An easy way to help children learn math? Get them in the kitchen mixing up variable pizza pi, says Ann McCallum, a Maryland mom, math teacher and author of "Eat Your Math Homework: Recipes for Hungry Minds".
Whimsical illustrations fill the slim volume that features six recipes keyed to, among other concepts, fractions, triangles (remember isosceles?) and probability.
Steer clear of making the recipes into lessons, she cautions: "That takes all the spontaneity and fun out of it. You're just trying to build a love of math and kind of an inquisitiveness so kids will not be so intimidated."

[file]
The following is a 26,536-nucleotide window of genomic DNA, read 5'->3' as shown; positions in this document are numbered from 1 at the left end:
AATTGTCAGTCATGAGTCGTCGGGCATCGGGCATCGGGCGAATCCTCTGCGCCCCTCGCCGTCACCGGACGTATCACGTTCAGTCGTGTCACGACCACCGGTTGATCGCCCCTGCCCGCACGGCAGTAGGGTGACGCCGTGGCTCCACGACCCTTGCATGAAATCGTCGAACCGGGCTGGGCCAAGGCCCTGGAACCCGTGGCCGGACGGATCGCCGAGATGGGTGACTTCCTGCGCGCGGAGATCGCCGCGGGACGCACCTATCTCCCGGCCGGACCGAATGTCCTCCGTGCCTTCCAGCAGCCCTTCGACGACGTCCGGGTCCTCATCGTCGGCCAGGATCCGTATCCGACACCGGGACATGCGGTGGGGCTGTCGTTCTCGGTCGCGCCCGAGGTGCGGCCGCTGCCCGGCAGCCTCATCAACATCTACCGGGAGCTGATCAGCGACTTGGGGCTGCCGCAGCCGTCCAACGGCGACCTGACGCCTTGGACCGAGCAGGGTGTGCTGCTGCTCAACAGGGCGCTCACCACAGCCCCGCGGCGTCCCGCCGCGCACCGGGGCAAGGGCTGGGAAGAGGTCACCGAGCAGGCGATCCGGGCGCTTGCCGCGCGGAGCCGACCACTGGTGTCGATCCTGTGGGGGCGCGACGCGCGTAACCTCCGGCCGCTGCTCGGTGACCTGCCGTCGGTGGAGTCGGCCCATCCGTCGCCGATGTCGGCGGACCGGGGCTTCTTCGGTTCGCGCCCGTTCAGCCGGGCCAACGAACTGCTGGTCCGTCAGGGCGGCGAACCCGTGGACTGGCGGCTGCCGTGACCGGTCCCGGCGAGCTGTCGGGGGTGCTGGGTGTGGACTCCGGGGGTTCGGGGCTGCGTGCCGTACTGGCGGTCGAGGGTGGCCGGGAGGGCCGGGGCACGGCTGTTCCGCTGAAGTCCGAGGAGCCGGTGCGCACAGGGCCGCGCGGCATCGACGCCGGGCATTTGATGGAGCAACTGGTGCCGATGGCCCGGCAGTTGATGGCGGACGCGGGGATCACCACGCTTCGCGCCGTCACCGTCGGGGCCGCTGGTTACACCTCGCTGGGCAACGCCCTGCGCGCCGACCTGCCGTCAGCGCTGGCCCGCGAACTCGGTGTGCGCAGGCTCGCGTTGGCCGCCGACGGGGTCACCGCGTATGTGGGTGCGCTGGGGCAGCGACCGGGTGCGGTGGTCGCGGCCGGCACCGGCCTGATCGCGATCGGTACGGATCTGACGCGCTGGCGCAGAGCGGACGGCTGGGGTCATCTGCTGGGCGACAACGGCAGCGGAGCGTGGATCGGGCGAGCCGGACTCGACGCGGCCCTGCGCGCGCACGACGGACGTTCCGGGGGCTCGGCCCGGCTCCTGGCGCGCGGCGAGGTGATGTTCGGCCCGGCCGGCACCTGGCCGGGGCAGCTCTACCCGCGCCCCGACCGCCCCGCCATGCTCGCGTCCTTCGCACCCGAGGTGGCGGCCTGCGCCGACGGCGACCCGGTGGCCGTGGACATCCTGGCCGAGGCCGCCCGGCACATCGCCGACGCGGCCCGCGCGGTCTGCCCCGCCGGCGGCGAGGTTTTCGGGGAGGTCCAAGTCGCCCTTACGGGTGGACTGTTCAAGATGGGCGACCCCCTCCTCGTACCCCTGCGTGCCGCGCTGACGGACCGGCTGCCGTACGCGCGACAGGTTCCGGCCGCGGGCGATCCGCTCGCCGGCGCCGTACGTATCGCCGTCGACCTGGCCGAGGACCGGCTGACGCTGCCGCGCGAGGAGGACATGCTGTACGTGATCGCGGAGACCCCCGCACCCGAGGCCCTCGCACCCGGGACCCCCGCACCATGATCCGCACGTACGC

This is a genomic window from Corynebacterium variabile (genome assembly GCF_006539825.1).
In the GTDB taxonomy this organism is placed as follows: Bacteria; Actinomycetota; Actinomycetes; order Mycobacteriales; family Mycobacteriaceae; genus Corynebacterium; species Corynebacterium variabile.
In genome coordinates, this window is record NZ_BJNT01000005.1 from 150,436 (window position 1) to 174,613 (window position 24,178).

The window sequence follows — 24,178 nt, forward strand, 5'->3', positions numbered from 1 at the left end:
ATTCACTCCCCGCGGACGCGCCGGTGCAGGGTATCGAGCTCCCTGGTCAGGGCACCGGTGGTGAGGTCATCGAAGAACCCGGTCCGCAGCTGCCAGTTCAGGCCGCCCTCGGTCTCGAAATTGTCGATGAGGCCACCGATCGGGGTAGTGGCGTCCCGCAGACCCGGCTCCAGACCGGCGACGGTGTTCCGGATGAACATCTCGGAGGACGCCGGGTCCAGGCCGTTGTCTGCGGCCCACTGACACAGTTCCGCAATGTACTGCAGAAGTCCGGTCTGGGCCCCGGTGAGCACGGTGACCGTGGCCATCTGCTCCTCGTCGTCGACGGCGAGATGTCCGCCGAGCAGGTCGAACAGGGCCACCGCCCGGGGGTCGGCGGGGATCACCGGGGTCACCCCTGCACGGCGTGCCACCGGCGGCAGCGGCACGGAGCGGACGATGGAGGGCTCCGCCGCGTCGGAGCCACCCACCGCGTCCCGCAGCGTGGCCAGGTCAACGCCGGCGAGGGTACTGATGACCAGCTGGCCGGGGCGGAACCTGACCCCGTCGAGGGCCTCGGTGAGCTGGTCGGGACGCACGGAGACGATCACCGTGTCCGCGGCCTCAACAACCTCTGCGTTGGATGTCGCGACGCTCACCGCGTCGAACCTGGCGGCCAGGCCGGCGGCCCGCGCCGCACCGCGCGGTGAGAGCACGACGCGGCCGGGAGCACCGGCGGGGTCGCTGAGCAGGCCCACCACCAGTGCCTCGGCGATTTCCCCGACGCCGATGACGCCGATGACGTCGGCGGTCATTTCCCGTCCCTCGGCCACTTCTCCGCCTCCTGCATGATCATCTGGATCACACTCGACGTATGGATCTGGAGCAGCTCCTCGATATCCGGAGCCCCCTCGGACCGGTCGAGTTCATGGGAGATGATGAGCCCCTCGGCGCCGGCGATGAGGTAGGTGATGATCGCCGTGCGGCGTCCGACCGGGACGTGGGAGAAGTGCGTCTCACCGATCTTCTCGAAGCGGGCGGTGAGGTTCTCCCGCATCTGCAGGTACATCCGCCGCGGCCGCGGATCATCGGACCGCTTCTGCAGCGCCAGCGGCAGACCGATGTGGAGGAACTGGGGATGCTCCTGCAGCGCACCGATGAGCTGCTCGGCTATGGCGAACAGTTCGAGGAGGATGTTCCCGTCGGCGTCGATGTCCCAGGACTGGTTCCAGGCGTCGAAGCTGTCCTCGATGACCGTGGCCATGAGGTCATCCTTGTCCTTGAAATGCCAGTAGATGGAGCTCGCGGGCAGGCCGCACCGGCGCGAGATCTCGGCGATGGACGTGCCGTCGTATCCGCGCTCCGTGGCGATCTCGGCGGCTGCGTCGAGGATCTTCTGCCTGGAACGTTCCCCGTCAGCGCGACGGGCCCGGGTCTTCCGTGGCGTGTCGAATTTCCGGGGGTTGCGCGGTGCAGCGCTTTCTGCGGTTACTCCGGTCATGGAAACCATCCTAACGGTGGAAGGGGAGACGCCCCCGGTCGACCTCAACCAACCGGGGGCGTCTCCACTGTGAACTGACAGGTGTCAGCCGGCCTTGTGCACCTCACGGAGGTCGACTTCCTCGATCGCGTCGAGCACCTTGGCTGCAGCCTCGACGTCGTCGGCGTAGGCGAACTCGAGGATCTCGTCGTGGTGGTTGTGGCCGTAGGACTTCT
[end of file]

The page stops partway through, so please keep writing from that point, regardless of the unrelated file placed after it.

If you've used Cheerios to teach addition or a stick of butter to teach fractions, McCallum takes it to the next step, mixing math words with stories about famous figures like Italian math guy Fibonacci, who came up with a sequence that adds the first two numbers to get the next one (i.e., 112358 …).
McCallum uses kebab sticks and fruit pieces for Fibonacci snack sticks: "Put one strawberry and one slice of banana. Then two grapes. Then three pieces of kiwi … and you've modeled the Fibonacci sequence. It's a stepping off point for getting into patterning and sequencing."
McCallum's efforts to make math fun extend to her blog (annmccallumbooks.com/blog/), where meatballs take the drudgery out of learning multiplication by arranging a dozen meatballs on a plate (3 by 4, or 2 by 6). "It's much better if you can have something tangible, something visual … something edible."